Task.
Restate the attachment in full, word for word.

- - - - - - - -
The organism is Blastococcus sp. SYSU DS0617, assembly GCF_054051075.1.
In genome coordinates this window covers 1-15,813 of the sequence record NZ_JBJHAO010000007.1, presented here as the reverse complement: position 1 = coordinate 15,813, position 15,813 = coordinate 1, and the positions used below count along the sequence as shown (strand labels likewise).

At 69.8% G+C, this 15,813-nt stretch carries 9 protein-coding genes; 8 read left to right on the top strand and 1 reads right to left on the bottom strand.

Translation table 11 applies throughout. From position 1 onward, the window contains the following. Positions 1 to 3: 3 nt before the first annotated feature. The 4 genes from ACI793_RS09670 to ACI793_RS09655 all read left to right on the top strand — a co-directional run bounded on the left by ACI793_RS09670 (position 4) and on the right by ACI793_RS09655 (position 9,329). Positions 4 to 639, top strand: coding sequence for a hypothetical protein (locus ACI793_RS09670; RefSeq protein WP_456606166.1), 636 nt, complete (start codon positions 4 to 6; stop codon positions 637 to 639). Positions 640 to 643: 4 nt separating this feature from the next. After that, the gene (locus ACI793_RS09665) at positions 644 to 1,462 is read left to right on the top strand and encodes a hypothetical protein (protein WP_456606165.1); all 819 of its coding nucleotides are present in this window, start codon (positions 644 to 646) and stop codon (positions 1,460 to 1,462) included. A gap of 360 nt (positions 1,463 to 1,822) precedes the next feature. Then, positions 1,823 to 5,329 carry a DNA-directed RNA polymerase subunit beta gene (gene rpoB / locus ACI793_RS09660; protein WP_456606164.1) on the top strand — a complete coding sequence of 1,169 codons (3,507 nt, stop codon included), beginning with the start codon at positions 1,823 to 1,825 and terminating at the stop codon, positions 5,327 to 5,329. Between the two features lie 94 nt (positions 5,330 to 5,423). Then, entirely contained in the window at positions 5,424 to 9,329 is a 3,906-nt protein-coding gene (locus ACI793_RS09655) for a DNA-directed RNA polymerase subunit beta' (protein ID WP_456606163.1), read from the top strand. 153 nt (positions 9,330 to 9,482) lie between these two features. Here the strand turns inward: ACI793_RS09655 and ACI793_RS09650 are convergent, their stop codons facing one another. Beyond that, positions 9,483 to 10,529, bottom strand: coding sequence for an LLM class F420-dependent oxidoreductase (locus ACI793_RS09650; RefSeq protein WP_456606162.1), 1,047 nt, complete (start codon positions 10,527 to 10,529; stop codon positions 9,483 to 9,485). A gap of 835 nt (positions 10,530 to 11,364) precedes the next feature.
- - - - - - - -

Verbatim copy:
The organism is Blastococcus sp. SYSU DS0617, assembly GCF_054051075.1.
In genome coordinates this window covers 1-15,813 of the sequence record NZ_JBJHAO010000007.1, presented here as the reverse complement: position 1 = coordinate 15,813, position 15,813 = coordinate 1, and the positions used below count along the sequence as shown (strand labels likewise).

At 69.8% G+C, this 15,813-nt stretch carries 9 protein-coding genes; 8 read left to right on the top strand and 1 reads right to left on the bottom strand.

Translation table 11 applies throughout. From position 1 onward, the window contains the following. Positions 1 to 3: 3 nt before the first annotated feature. The 4 genes from ACI793_RS09670 to ACI793_RS09655 all read left to right on the top strand — a co-directional run bounded on the left by ACI793_RS09670 (position 4) and on the right by ACI793_RS09655 (position 9,329). Positions 4 to 639, top strand: coding sequence for a hypothetical protein (locus ACI793_RS09670; RefSeq protein WP_456606166.1), 636 nt, complete (start codon positions 4 to 6; stop codon positions 637 to 639). Positions 640 to 643: 4 nt separating this feature from the next. After that, the gene (locus ACI793_RS09665) at positions 644 to 1,462 is read left to right on the top strand and encodes a hypothetical protein (protein WP_456606165.1); all 819 of its coding nucleotides are present in this window, start codon (positions 644 to 646) and stop codon (positions 1,460 to 1,462) included. A gap of 360 nt (positions 1,463 to 1,822) precedes the next feature. Then, positions 1,823 to 5,329 carry a DNA-directed RNA polymerase subunit beta gene (gene rpoB / locus ACI793_RS09660; protein WP_456606164.1) on the top strand — a complete coding sequence of 1,169 codons (3,507 nt, stop codon included), beginning with the start codon at positions 1,823 to 1,825 and terminating at the stop codon, positions 5,327 to 5,329. Between the two features lie 94 nt (positions 5,330 to 5,423). Then, entirely contained in the window at positions 5,424 to 9,329 is a 3,906-nt protein-coding gene (locus ACI793_RS09655) for a DNA-directed RNA polymerase subunit beta' (protein ID WP_456606163.1), read from the top strand. 153 nt (positions 9,330 to 9,482) lie between these two features. Here the strand turns inward: ACI793_RS09655 and ACI793_RS09650 are convergent, their stop codons facing one another. Beyond that, positions 9,483 to 10,529, bottom strand: coding sequence for an LLM class F420-dependent oxidoreductase (locus ACI793_RS09650; RefSeq protein WP_456606162.1), 1,047 nt, complete (start codon positions 10,527 to 10,529; stop codon positions 9,483 to 9,485). A gap of 835 nt (positions 10,530 to 11,364) precedes the next feature.